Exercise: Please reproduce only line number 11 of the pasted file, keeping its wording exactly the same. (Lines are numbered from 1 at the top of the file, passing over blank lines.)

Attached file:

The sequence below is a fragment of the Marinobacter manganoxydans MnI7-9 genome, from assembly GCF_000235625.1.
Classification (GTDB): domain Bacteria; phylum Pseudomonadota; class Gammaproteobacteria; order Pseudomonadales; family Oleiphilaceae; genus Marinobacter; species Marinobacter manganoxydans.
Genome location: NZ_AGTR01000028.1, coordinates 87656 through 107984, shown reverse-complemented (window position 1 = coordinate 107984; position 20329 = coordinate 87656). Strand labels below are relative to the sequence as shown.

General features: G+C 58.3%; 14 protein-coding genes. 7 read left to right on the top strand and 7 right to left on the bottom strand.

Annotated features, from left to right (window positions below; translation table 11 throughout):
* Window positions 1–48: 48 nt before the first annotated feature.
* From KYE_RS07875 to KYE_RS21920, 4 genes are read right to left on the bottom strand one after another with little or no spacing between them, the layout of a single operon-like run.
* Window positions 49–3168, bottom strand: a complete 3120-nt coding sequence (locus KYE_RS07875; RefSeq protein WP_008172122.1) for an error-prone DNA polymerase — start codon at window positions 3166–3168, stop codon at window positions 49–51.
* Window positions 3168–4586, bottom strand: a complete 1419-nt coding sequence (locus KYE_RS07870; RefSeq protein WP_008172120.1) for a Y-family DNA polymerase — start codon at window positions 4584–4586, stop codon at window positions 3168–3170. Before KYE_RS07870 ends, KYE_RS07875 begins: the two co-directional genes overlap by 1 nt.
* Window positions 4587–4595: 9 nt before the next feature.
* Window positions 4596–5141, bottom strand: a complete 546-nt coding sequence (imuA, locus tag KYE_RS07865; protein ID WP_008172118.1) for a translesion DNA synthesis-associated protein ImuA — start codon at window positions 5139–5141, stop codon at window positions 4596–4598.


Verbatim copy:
* Window positions 4596–5141, bottom strand: a complete 546-nt coding sequence (imuA, locus tag KYE_RS07865; protein ID WP_008172118.1) for a translesion DNA synthesis-associated protein ImuA — start codon at window positions 5139–5141, stop codon at window positions 4596–4598.